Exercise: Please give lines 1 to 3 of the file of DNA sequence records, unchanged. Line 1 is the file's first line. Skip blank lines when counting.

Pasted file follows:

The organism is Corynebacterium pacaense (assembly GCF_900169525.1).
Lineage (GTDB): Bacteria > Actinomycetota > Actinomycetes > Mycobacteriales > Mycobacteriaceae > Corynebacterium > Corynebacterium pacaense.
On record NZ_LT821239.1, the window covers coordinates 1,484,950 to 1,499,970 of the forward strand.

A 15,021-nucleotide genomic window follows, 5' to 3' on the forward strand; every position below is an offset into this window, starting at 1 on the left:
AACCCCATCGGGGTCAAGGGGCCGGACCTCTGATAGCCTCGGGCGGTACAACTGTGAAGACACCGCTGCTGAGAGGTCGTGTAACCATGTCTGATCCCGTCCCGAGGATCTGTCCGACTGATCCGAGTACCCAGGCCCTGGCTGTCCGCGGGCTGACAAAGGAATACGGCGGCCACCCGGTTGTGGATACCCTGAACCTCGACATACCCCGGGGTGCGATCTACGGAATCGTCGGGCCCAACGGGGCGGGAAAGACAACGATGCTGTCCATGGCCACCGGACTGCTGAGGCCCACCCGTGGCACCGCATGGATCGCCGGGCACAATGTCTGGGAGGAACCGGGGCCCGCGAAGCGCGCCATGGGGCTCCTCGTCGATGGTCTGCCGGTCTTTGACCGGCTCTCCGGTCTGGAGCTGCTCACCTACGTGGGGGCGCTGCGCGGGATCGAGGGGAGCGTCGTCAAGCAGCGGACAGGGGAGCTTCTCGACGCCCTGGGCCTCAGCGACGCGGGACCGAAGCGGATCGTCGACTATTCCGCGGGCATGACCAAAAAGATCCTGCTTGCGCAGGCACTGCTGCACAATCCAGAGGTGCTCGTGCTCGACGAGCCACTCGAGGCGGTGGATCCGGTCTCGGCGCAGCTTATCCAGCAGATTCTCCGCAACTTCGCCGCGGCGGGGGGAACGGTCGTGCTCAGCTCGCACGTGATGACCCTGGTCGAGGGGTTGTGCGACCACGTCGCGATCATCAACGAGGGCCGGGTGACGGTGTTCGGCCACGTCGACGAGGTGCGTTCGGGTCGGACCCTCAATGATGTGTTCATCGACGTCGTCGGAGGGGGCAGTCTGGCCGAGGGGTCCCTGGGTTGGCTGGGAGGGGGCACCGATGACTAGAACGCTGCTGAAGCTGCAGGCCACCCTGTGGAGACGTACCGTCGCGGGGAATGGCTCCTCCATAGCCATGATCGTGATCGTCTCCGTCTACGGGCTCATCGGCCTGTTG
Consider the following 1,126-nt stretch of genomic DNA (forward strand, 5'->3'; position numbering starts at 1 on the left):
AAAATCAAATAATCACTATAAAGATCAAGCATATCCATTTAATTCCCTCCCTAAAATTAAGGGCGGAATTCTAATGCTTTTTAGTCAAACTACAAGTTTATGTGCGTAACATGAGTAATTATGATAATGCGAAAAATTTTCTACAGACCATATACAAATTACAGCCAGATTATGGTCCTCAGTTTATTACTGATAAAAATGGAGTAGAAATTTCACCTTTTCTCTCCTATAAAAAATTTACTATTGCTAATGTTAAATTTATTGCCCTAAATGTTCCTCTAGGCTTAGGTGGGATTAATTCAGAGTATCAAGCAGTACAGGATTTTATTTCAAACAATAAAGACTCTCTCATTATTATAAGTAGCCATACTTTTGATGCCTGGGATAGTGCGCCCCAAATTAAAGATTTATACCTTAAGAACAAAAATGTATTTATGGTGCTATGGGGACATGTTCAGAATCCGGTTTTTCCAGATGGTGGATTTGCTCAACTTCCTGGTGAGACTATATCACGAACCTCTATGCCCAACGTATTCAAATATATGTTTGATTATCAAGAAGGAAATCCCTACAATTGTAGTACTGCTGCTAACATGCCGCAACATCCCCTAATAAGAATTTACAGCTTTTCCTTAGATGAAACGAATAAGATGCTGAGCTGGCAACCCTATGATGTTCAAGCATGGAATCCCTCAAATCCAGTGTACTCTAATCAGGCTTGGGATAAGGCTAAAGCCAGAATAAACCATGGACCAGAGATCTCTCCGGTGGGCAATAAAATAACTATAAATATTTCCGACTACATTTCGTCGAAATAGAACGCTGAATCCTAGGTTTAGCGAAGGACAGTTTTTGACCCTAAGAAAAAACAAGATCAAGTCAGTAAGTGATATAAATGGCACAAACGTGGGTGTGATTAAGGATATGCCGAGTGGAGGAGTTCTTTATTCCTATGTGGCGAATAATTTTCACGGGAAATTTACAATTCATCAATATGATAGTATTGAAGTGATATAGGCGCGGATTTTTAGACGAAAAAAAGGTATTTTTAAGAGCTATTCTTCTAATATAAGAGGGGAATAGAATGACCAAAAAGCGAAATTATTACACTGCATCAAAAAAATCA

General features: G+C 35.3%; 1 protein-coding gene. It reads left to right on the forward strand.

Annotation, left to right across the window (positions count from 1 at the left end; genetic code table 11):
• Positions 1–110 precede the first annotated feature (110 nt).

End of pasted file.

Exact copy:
The organism is Corynebacterium pacaense (assembly GCF_900169525.1).
Lineage (GTDB): Bacteria > Actinomycetota > Actinomycetes > Mycobacteriales > Mycobacteriaceae > Corynebacterium > Corynebacterium pacaense.
On record NZ_LT821239.1, the window covers coordinates 1,484,950 to 1,499,970 of the forward strand.